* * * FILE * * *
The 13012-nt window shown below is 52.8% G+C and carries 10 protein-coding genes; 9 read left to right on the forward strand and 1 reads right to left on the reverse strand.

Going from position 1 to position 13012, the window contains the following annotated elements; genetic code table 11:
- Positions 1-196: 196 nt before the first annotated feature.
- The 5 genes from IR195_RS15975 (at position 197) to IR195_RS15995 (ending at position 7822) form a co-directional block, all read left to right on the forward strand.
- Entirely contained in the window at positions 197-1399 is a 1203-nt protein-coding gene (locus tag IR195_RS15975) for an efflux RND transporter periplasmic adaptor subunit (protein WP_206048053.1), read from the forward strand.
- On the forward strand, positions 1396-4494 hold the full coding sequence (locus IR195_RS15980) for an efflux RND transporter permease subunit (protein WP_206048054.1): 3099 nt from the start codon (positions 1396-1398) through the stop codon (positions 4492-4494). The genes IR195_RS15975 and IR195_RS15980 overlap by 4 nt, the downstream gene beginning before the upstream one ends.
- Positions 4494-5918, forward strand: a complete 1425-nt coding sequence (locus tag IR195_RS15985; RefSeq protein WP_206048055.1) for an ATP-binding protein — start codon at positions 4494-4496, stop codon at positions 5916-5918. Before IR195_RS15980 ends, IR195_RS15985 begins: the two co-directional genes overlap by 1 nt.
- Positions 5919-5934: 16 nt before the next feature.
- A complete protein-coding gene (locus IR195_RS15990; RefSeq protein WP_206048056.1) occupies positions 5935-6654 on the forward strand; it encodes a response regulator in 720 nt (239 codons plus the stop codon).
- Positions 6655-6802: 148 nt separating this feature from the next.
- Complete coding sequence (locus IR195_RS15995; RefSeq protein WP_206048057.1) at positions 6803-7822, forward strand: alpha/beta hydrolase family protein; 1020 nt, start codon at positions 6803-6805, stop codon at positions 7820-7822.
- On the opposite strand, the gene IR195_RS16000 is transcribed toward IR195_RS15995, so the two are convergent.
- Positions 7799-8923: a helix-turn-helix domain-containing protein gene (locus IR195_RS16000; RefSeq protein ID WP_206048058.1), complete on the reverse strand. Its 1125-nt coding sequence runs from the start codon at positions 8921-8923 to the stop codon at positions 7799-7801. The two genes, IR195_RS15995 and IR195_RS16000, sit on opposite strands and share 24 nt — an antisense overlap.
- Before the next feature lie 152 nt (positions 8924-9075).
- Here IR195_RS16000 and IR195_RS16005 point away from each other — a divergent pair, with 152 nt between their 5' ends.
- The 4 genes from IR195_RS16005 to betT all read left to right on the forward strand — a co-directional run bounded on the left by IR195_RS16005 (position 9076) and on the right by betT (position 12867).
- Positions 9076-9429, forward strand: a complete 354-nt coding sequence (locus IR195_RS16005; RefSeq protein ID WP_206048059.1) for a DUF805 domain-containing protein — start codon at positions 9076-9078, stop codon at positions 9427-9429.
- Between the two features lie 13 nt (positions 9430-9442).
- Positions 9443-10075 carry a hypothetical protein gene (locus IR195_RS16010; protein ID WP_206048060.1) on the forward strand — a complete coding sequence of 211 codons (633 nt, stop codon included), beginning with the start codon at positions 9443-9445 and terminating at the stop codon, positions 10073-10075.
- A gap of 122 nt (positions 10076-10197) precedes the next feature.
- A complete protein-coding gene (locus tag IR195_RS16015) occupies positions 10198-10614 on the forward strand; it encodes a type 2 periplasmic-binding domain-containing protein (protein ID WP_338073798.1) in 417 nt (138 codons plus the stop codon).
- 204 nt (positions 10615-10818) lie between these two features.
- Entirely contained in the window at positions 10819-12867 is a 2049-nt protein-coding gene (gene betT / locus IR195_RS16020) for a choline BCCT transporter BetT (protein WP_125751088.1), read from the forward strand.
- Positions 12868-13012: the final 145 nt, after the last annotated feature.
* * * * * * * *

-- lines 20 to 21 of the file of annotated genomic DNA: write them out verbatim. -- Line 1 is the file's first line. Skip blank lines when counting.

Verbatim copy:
- A gap of 122 nt (positions 10076-10197) precedes the next feature.
- A complete protein-coding gene (locus tag IR195_RS16015) occupies positions 10198-10614 on the forward strand; it encodes a type 2 periplasmic-binding domain-containing protein (protein ID WP_338073798.1) in 417 nt (138 codons plus the stop codon).